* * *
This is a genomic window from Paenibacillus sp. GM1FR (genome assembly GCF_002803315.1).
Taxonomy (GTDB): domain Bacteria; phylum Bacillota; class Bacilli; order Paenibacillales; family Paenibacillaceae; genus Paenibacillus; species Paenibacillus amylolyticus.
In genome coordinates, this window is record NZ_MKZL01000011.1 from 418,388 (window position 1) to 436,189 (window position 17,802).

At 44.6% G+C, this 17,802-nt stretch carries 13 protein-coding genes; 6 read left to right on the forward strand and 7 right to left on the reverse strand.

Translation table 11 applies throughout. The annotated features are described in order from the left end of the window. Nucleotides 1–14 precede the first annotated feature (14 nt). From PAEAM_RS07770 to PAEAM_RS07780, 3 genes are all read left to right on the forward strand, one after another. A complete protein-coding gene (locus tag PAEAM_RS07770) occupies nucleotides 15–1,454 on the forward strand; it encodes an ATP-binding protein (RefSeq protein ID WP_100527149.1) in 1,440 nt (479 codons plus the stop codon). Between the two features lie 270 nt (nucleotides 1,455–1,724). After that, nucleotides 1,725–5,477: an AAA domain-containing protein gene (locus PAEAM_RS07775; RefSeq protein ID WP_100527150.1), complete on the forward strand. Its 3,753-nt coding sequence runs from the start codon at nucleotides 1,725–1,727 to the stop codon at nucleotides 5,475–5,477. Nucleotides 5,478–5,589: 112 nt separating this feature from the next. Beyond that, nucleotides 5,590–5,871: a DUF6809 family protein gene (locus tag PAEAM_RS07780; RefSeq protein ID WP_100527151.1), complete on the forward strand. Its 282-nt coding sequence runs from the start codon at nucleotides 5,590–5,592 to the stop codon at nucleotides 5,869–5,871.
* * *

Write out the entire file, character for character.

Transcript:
This is a genomic window from Paenibacillus sp. GM1FR (genome assembly GCF_002803315.1).
Taxonomy (GTDB): domain Bacteria; phylum Bacillota; class Bacilli; order Paenibacillales; family Paenibacillaceae; genus Paenibacillus; species Paenibacillus amylolyticus.
In genome coordinates, this window is record NZ_MKZL01000011.1 from 418,388 (window position 1) to 436,189 (window position 17,802).

At 44.6% G+C, this 17,802-nt stretch carries 13 protein-coding genes; 6 read left to right on the forward strand and 7 right to left on the reverse strand.

Translation table 11 applies throughout. The annotated features are described in order from the left end of the window. Nucleotides 1–14 precede the first annotated feature (14 nt). From PAEAM_RS07770 to PAEAM_RS07780, 3 genes are all read left to right on the forward strand, one after another. A complete protein-coding gene (locus tag PAEAM_RS07770) occupies nucleotides 15–1,454 on the forward strand; it encodes an ATP-binding protein (RefSeq protein ID WP_100527149.1) in 1,440 nt (479 codons plus the stop codon). Between the two features lie 270 nt (nucleotides 1,455–1,724). After that, nucleotides 1,725–5,477: an AAA domain-containing protein gene (locus PAEAM_RS07775; RefSeq protein ID WP_100527150.1), complete on the forward strand. Its 3,753-nt coding sequence runs from the start codon at nucleotides 1,725–1,727 to the stop codon at nucleotides 5,475–5,477. Nucleotides 5,478–5,589: 112 nt separating this feature from the next. Beyond that, nucleotides 5,590–5,871: a DUF6809 family protein gene (locus tag PAEAM_RS07780; RefSeq protein ID WP_100527151.1), complete on the forward strand. Its 282-nt coding sequence runs from the start codon at nucleotides 5,590–5,592 to the stop codon at nucleotides 5,869–5,871.